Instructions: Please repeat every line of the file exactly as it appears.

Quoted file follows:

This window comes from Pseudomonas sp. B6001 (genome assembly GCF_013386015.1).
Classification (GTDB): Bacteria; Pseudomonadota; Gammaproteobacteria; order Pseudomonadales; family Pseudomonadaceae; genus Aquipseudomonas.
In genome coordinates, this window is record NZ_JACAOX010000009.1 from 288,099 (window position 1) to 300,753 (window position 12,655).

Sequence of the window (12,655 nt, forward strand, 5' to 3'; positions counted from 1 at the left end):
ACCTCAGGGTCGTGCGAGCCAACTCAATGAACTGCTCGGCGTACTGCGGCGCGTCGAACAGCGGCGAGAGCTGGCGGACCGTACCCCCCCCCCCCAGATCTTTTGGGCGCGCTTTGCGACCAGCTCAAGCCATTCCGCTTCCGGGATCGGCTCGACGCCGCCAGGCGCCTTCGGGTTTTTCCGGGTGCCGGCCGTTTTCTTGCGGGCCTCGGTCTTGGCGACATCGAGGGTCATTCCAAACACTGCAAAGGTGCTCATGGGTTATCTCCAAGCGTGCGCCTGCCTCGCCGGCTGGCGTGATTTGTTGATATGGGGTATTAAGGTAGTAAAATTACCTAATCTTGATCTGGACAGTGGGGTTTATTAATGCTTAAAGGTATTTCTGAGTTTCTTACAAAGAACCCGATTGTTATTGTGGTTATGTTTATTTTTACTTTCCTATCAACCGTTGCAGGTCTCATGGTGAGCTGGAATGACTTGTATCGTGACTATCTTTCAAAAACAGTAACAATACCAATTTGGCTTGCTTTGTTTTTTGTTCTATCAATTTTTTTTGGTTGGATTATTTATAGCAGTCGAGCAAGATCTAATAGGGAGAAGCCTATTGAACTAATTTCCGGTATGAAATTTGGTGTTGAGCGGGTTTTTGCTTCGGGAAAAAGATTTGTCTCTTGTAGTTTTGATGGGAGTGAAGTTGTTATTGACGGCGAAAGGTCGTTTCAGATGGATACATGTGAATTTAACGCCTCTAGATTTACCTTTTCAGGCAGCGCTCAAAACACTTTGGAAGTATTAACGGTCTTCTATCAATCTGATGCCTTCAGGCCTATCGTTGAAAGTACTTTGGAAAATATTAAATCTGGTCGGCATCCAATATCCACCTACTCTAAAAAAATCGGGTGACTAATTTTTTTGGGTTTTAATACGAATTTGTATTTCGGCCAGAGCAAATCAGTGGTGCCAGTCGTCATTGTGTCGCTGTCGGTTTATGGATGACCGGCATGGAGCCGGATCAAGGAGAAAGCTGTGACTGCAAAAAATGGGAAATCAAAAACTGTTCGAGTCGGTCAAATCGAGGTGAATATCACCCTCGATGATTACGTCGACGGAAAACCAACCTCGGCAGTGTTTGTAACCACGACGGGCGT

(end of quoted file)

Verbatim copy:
This window comes from Pseudomonas sp. B6001 (genome assembly GCF_013386015.1).
Classification (GTDB): Bacteria; Pseudomonadota; Gammaproteobacteria; order Pseudomonadales; family Pseudomonadaceae; genus Aquipseudomonas.
In genome coordinates, this window is record NZ_JACAOX010000009.1 from 288,099 (window position 1) to 300,753 (window position 12,655).

Sequence of the window (12,655 nt, forward strand, 5' to 3'; positions counted from 1 at the left end):
ACCTCAGGGTCGTGCGAGCCAACTCAATGAACTGCTCGGCGTACTGCGGCGCGTCGAACAGCGGCGAGAGCTGGCGGACCGTACCCCCCCCCCCCAGATCTTTTGGGCGCGCTTTGCGACCAGCTCAAGCCATTCCGCTTCCGGGATCGGCTCGACGCCGCCAGGCGCCTTCGGGTTTTTCCGGGTGCCGGCCGTTTTCTTGCGGGCCTCGGTCTTGGCGACATCGAGGGTCATTCCAAACACTGCAAAGGTGCTCATGGGTTATCTCCAAGCGTGCGCCTGCCTCGCCGGCTGGCGTGATTTGTTGATATGGGGTATTAAGGTAGTAAAATTACCTAATCTTGATCTGGACAGTGGGGTTTATTAATGCTTAAAGGTATTTCTGAGTTTCTTACAAAGAACCCGATTGTTATTGTGGTTATGTTTATTTTTACTTTCCTATCAACCGTTGCAGGTCTCATGGTGAGCTGGAATGACTTGTATCGTGACTATCTTTCAAAAACAGTAACAATACCAATTTGGCTTGCTTTGTTTTTTGTTCTATCAATTTTTTTTGGTTGGATTATTTATAGCAGTCGAGCAAGATCTAATAGGGAGAAGCCTATTGAACTAATTTCCGGTATGAAATTTGGTGTTGAGCGGGTTTTTGCTTCGGGAAAAAGATTTGTCTCTTGTAGTTTTGATGGGAGTGAAGTTGTTATTGACGGCGAAAGGTCGTTTCAGATGGATACATGTGAATTTAACGCCTCTAGATTTACCTTTTCAGGCAGCGCTCAAAACACTTTGGAAGTATTAACGGTCTTCTATCAATCTGATGCCTTCAGGCCTATCGTTGAAAGTACTTTGGAAAATATTAAATCTGGTCGGCATCCAATATCCACCTACTCTAAAAAAATCGGGTGACTAATTTTTTTGGGTTTTAATACGAATTTGTATTTCGGCCAGAGCAAATCAGTGGTGCCAGTCGTCATTGTGTCGCTGTCGGTTTATGGATGACCGGCATGGAGCCGGATCAAGGAGAAAGCTGTGACTGCAAAAAATGGGAAATCAAAAACTGTTCGAGTCGGTCAAATCGAGGTGAATATCACCCTCGATGATTACGTCGACGGAAAACCAACCTCGGCAGTGTTTGTAACCACGACGGGCGT